Kazakhstan switches to Latin alphabet, bans Russian language, teaches Kremlin a lesson

Russia is losing staunch ally Kazakhstan

Kazakhstan has been distancing itself from Russia. The Foreign Ministry of Kazakhstan has recently rejected the requirement from Russian Foreign Minister Sergei Lavrov to abolish the visa-free regime with the United States. Earlier, the head of the former Soviet republic Nursultan Nazarbayev ordered to switch from Cyrillic to Latin alphabet. Finally, Kazakh officials are not allowed to speak Russian publicly.

At first, nothing was denoting an approaching storm. After the trilateral meeting in Astana (between Russia, Turkey and Iran), Russian Foreign Minister Sergei Lavrov cordially thanked President of Kazakhstan Nursultan Nazarbayev for his role of the mediator in the inter-Syrian settlement process.

Afterwards, during a press briefing, one question caught the Russian FM by surprise. Lavrov was asked about Russia's stance on the introduction of the visa-free regime between Kazakhstan and the United States. It suddenly turned out that Lavrov did not know anything about the move.

He cautiously asked Kazakhstan to abolish the visa-free regime with the USA, which was introduced during Nursultan Nazarbayev's visit to Washington in January. According to Lavrov, before opening borders to the Americans, Kazakhstan should have coordinated the move with the administration of the Eurasian Economic Union, on the territory of which the visa-free regime was established.

Moscow fears that American spies may come to Kazakhstan without a visa, and then, using the visa-free regime between Kazakhstan and the Russian Federation, will imperceptibly penetrate into Russia. Of course, such a question touches upon serious national security issues.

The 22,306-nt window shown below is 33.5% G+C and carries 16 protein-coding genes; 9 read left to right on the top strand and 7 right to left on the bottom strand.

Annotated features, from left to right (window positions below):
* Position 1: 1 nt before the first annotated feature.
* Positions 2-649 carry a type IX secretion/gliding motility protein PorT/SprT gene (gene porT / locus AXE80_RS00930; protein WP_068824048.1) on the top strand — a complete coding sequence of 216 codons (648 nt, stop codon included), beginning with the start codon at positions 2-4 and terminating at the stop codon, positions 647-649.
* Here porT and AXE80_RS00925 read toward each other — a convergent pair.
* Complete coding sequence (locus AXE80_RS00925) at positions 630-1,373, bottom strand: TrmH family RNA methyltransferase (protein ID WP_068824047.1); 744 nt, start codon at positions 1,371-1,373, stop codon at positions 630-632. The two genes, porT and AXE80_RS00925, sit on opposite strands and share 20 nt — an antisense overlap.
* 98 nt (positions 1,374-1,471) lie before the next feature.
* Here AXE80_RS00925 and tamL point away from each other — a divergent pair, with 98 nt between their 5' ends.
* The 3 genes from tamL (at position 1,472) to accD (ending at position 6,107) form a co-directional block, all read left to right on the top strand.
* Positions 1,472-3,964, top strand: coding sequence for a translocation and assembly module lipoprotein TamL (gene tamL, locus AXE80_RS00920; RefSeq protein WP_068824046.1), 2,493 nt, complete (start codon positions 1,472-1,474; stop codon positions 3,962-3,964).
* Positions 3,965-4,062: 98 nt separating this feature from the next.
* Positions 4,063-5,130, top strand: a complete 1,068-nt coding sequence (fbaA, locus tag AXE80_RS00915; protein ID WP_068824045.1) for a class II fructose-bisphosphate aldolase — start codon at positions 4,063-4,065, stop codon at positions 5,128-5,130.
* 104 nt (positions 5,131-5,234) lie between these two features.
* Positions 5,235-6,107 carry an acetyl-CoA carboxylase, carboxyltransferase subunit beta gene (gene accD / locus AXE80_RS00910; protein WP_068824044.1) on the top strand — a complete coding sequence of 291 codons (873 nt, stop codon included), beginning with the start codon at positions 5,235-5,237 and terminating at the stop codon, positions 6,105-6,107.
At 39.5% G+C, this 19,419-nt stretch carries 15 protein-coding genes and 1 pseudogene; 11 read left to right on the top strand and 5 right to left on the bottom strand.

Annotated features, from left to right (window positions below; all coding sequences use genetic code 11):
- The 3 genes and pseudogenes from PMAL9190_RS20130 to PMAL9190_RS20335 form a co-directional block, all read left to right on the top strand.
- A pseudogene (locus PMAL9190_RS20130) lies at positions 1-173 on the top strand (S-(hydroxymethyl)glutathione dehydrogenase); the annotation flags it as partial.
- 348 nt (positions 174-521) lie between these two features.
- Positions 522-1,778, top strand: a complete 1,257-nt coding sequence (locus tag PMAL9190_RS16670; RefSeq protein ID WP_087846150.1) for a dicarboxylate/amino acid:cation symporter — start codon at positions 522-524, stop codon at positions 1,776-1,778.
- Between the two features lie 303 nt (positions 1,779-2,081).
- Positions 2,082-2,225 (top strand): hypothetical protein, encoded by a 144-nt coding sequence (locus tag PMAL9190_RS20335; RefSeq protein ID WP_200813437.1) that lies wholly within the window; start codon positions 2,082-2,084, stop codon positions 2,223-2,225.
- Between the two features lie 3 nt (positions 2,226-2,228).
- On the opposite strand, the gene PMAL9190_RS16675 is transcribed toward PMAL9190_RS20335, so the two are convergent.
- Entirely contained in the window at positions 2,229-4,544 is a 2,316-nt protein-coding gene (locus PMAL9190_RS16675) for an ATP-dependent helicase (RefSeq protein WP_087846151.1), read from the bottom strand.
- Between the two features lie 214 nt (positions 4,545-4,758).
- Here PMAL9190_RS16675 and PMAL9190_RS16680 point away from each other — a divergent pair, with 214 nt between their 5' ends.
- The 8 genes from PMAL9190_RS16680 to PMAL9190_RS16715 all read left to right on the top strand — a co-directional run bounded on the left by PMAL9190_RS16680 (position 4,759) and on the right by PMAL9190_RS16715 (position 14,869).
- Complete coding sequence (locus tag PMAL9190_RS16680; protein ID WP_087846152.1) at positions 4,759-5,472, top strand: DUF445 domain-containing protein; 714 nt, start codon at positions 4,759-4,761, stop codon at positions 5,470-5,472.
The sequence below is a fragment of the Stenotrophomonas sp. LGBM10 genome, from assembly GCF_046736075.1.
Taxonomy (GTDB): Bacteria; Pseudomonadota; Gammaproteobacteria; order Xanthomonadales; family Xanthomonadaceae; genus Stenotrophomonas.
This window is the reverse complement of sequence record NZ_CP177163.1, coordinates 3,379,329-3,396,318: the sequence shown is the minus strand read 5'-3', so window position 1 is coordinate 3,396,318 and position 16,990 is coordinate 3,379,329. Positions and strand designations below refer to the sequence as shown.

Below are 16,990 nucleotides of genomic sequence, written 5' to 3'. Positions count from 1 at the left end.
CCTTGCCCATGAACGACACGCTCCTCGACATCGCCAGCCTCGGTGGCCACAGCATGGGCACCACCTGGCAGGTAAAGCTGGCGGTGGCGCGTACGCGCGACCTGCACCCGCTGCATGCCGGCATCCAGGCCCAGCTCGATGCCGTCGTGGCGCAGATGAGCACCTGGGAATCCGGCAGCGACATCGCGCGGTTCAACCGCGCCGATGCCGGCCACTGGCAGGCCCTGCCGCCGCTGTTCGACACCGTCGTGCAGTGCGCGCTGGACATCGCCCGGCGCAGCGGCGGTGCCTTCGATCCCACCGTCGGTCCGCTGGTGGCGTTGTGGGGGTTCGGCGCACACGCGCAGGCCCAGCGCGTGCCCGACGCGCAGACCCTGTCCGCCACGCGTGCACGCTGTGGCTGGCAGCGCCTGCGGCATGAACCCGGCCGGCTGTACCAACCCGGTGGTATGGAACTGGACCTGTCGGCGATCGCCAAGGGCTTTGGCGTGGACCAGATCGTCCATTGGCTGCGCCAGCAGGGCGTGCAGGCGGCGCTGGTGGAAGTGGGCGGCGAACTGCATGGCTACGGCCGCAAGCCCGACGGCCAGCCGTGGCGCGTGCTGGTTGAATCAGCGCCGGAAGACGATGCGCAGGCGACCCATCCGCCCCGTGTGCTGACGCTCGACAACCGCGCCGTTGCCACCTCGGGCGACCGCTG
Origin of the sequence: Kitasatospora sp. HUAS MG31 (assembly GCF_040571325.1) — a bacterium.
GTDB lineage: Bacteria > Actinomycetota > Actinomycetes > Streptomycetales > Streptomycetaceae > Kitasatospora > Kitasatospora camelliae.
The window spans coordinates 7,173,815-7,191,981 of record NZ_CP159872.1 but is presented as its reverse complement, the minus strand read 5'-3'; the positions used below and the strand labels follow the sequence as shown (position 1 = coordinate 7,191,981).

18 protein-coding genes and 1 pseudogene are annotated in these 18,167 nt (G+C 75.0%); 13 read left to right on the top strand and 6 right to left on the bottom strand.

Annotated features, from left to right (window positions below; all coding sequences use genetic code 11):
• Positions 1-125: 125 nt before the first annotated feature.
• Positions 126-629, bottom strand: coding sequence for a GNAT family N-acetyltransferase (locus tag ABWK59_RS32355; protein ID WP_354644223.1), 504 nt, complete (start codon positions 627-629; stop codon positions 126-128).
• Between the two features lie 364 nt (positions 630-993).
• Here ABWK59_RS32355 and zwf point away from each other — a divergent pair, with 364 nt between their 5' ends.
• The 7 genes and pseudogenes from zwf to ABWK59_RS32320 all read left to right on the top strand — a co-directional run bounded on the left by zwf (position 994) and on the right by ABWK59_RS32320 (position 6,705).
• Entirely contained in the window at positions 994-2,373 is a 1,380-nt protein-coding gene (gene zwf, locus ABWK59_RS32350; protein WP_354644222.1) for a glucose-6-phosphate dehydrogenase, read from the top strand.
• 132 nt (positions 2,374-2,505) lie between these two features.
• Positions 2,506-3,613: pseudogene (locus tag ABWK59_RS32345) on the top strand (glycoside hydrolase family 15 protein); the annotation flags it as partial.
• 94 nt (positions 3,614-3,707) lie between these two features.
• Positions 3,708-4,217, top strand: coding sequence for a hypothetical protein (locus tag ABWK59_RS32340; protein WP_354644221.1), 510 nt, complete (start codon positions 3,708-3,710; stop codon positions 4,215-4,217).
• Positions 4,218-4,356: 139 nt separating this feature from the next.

Kazakhstan has ignored Lavrov's requirement. Literally the next day, the Ministry of Foreign Affairs of Kazakhstan issued a special statement saying that the introduction of visa-free regime for citizens of foreign states was a legitimate right of any sovereign state.

It goes without saying that such a strong statement would never be released without Nursultan Nazarbayev's personal approval. The President of Kazakhstan sent a clear message to Russia: the time when the Kremlin could give instructions to Kazakhstan was up.

Additionally, Kazakhstan, despite its membership in the Collective Security Treaty Organization (CSTO), has been actively developing military cooperation with the United States. Not that long ago, officers of engineering troops of the Armed Forces of Kazakhstan paid a visit to the United States, where they attended two training centers for Pentagon engineers - Fort Lee and Fort A.P. Hill in Virginia.

The press service of the Kazakh Defense Ministry distributed the following message later: "During the bilateral briefing, we discussed issues of holding training courses for instructors in the field of mine clearance and destruction of explosive objects with the participation of American specialists."

Naturally, Russian military officials wonder why Nazarbayev sent his offers to the United States, but not to Russia.

Another step that Kazakhstan has recently made to exit the "Russian world" is the president's decision to switch from Cyrillic to Latin alphabet. The Kazakh alphabet is unified with the Turkish one, which will contribute to the smooth entry of the republic into Turkey's cultural space. "The process of transition to the Latin alphabet is historically important for our people," the President of Kazakhstan stated.

To crown it all, Nazarbayev has recently announced that government and parliament officials of Kazakhstan should now speak exclusively the state language of the republic - the Kazakh language.

"We need to continue the work to raise the status of the Kazakh language. The activities of the parliament and the government should be conducted in the state language," he explained. "At the same time, one should not infringe upon the rights of citizens in this matter, and we should provide synchronized translation option for them," Nazarbayev added.

It turns out, though, that the Kazakhs are not fluent in their native language. Kazakhstan's Justice Minister Marat Beketayev, a graduate of the London School of Economics, who is fluent in English, hired a tutor - to improve his Kazakh.

Is Kazakhstan drifting towards the Turkic world and the transatlantic superpower that has been trying to consolidate itself in Central Asia?

Aydin Mehtiyev


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Author`s name Dmitry Sudakov